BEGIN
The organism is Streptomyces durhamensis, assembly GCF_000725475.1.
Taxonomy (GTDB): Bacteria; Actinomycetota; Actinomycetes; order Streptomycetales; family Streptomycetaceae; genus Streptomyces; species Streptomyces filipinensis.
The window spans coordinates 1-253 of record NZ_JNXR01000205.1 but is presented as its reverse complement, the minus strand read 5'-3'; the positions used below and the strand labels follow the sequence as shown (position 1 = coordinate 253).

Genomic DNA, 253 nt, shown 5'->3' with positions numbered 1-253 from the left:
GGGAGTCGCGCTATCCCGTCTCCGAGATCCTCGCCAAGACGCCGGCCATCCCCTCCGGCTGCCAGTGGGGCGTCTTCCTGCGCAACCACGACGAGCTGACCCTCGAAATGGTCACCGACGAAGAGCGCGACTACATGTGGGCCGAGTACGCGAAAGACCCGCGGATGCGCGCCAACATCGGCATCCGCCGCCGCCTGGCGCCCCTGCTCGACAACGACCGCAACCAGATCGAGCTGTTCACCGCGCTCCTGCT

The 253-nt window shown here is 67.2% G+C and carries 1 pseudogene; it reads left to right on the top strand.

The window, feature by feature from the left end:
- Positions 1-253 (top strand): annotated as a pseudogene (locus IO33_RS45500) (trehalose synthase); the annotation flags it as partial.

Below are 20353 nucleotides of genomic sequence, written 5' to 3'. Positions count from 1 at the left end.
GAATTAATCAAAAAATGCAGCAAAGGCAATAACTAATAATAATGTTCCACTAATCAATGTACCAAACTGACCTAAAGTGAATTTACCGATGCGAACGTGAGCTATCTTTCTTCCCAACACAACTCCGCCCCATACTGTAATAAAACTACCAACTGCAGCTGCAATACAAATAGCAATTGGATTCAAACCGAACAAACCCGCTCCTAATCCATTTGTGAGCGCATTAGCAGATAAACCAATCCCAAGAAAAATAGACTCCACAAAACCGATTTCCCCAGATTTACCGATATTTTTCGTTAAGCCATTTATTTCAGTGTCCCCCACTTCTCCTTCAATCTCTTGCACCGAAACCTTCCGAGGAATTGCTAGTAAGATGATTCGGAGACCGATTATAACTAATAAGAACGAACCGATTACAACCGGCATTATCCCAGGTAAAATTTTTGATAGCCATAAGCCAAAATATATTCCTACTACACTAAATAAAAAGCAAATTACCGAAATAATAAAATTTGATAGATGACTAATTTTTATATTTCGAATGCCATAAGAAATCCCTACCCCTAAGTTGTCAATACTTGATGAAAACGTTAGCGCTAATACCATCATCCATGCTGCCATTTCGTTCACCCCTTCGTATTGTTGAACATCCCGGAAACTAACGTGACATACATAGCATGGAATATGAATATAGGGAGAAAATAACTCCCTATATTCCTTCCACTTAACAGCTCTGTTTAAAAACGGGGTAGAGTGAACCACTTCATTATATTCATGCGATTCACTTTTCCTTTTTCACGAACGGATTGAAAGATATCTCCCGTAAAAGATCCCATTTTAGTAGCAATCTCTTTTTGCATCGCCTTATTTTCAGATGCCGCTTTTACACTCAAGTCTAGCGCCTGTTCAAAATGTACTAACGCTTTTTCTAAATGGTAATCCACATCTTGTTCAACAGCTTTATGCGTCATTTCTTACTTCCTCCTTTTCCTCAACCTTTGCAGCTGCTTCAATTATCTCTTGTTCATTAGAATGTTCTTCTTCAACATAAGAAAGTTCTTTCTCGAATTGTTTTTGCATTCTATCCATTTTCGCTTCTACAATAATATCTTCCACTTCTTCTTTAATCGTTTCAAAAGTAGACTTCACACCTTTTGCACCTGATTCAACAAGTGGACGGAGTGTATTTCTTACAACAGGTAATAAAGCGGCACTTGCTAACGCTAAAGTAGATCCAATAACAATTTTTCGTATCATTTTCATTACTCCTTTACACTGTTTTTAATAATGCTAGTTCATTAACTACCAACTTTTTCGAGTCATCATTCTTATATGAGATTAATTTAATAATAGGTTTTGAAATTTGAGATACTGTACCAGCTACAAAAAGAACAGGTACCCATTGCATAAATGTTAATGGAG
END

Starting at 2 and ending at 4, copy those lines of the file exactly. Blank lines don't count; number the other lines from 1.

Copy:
Taxonomy (GTDB): Bacteria; Actinomycetota; Actinomycetes; order Streptomycetales; family Streptomycetaceae; genus Streptomyces; species Streptomyces filipinensis.
The window spans coordinates 1-253 of record NZ_JNXR01000205.1 but is presented as its reverse complement, the minus strand read 5'-3'; the positions used below and the strand labels follow the sequence as shown (position 1 = coordinate 253).

Genomic DNA, 253 nt, shown 5'->3' with positions numbered 1-253 from the left: